Kate

Hi Sylvia,

In Minnesota, we are also thinking hard about how all this relates to ESL, particularly lower levels of ESL.  A couple of thoughts:

- with students who have low reading levels, we can also use visual or oral texts to help students dig deep into a text and answer text dependent questions.  This allows students who are still working on basic reading skills to practice higher level thinking and responses.  For example, they might respond to a painting or photograph, "How do you think the person feels?" by saying "She looks sad."  And the teacher can then prompt them to show 'evidence' - "What makes you say that?".  Alternatively, a short text can be read aloud to students, or TDQs can be formed around a listening passage/conversation on audio.

- brand new resources created for ESL teachers may be helpful to the group: The new LINCS collection on Meeting the Needs of Today's English Learner. There is an Issue Brief (just a few pages), and also a more in depth Companion Learning Resource.   https://lincs.ed.gov/programs/eslpro/meeting-the-language-needs-of-todays-english-language-learner . In that larger resource, see pages 18-22 for discussion on Text Complexity and Employing Evidence.

Best,

Patsy Egan Vinogradov

ATLAS, Hamline University

www.atlasABE.org

Thanks so much, Patsy, Betsy, Susan, Marianne, Sarah, and Catherine, for creating (and guiding us to) the new LINCS collection resources on Meeting the Needs of Today’s English Learner Issue Brief Introduction: The Case for Increased Rigor in Adult English Language Instruction, and its Companion Learner Resource.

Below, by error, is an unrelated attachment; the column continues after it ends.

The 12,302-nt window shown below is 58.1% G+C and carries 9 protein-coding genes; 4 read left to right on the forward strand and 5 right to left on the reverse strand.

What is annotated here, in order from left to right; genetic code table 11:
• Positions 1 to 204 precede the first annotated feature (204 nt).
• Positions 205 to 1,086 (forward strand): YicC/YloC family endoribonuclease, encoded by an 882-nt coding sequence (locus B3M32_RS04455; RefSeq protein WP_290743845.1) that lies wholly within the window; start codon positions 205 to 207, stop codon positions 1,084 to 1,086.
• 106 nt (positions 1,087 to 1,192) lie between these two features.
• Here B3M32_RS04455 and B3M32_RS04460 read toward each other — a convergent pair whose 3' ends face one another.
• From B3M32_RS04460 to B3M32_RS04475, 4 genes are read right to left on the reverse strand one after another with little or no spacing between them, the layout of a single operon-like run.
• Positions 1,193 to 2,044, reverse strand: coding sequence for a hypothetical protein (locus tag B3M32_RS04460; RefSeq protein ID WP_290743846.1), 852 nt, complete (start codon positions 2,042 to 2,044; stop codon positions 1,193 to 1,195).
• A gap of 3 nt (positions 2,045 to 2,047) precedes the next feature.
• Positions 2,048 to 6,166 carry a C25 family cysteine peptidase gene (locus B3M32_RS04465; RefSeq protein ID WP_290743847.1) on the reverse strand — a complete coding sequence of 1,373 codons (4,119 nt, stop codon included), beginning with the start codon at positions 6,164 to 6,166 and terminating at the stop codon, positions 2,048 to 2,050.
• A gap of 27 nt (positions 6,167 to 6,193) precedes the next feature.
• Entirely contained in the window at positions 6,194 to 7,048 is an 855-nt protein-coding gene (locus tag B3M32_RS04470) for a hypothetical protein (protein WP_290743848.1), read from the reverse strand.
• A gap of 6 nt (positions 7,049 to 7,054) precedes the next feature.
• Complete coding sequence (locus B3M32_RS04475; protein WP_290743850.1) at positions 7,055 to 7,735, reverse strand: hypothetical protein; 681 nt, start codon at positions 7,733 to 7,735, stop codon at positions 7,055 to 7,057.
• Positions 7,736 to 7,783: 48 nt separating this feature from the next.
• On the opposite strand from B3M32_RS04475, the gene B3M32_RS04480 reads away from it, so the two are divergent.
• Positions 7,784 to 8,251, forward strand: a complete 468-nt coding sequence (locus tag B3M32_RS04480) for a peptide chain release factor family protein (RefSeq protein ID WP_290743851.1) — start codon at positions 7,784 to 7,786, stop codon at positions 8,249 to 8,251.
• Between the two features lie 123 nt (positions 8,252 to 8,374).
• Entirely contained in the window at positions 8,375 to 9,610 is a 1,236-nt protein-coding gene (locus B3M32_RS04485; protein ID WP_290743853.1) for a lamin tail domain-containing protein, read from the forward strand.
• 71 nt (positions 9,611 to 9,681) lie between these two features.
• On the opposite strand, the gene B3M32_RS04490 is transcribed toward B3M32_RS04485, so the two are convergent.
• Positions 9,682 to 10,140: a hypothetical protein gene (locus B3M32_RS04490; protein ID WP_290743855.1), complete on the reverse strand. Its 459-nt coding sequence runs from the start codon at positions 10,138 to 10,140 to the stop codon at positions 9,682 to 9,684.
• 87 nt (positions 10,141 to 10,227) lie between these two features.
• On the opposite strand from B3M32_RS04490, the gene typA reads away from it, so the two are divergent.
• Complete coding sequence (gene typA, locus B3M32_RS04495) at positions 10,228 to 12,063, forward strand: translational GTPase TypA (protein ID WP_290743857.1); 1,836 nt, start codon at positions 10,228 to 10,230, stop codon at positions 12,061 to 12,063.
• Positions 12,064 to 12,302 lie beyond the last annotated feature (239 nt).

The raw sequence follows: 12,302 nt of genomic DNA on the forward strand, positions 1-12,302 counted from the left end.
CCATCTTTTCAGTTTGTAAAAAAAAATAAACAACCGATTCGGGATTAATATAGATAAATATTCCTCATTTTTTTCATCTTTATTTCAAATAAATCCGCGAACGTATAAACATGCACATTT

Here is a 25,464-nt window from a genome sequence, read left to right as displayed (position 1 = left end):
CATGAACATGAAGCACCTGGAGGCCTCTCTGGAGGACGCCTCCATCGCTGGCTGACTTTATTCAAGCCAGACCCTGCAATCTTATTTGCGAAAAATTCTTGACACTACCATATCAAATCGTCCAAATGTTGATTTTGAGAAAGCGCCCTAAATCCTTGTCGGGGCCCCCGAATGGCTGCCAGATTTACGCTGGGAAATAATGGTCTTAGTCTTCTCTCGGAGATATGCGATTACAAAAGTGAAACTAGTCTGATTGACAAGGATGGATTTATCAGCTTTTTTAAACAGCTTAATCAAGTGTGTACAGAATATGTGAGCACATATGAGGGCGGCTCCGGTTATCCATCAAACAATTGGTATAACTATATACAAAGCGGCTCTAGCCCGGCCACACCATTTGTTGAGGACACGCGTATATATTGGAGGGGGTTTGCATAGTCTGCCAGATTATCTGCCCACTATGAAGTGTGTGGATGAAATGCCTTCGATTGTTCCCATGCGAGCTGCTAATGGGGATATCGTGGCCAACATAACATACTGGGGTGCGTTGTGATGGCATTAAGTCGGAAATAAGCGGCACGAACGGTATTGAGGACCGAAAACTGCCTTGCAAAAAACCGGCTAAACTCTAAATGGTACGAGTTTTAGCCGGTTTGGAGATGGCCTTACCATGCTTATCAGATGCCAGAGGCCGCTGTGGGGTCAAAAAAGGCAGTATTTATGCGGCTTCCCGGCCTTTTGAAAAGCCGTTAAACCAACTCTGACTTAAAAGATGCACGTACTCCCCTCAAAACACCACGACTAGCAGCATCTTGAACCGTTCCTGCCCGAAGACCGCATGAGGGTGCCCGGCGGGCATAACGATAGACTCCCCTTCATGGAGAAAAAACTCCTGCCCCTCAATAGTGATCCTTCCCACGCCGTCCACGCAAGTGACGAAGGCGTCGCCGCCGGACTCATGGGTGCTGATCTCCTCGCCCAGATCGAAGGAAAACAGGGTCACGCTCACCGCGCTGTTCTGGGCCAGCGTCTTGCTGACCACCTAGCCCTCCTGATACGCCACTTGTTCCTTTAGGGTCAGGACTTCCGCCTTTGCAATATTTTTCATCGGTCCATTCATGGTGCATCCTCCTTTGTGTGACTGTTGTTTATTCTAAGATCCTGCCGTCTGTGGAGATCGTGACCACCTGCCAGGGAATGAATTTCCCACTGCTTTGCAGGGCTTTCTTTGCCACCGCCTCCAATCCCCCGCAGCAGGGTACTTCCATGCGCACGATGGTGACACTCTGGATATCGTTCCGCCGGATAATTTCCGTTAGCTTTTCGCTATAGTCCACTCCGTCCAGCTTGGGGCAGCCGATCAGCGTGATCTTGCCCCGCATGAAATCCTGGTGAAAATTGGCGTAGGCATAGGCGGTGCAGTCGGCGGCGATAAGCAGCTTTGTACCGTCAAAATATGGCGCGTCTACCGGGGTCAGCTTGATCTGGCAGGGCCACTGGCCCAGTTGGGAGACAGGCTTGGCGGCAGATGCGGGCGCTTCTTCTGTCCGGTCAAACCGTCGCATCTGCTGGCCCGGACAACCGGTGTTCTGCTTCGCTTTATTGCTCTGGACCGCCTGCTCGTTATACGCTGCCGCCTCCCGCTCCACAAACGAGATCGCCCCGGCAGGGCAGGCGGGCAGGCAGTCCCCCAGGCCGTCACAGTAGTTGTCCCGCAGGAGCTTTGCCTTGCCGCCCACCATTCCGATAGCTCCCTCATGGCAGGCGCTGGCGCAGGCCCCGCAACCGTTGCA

These gems look to be invaluable contributions to the field in terms of expanding our understanding of rigorous adult ELA instruction, academic language, complex text, text-dependent questions, citation of evidence, and building of content knowledge both in theory and in practice.

I look forward to applying what I learn from them.

Ronna  

Thanks for your important question about how to pose text-dependent questions when teaching low level English learners, Sylvia. And thanks, Patsy, for weighing in on the issue and for pointing out that "text" can include photos, audio and video, as well as printed materials. Thanks as well for sharing the link to these valuable resources. Patsy and Betsy Parrish have done a phenomenal job providing those of us who teach English learners with practical strategies and examples to enhance the rigor of instruction for English learners at all levels. So, if you teach ESL, you will definitely want to check out these wonderful resources.

Since I teach beginning ESL [i.e., a mix of low and high beginners], I have been thinking about these issues a lot. How can I enhance the rigor of my instruction for learners at this level? How can I engage learners in answering questions worth asking? I thought I would share an example and invite our guest discussion leaders, Lori and Kate, as well as the members of this CoP to offer comments. I welcome eveyone's critique because I am trying to hone my skills!

The following low level reading text comes from our great colleagues at Bow Valley College in Canada. You can find the complete set of beautifully illustrated (with clear photos on each page) ESL Literacy Readers, including some that are at lower levels here. According to the Lexile Analyzer, the story below is at lexile level (LL) 240.  I prefer to avoid grade level equivalency with adults, but grade levels are familiar to most teachers, so to give everyone an idea what 240 LL is, first grade goes up to 300 LL.

A Problem at Work

Abdi has a job.

He has a job at a warehouse.

Abdi works hard at the warehouse.

Abdi hurts his back.

His back hurts all week.

Abdi talks to the manager.

He talks about his back.

The manager tells Abdi to rest.

He needs to see a doctor.

The doctor tells Abdi to rest his back.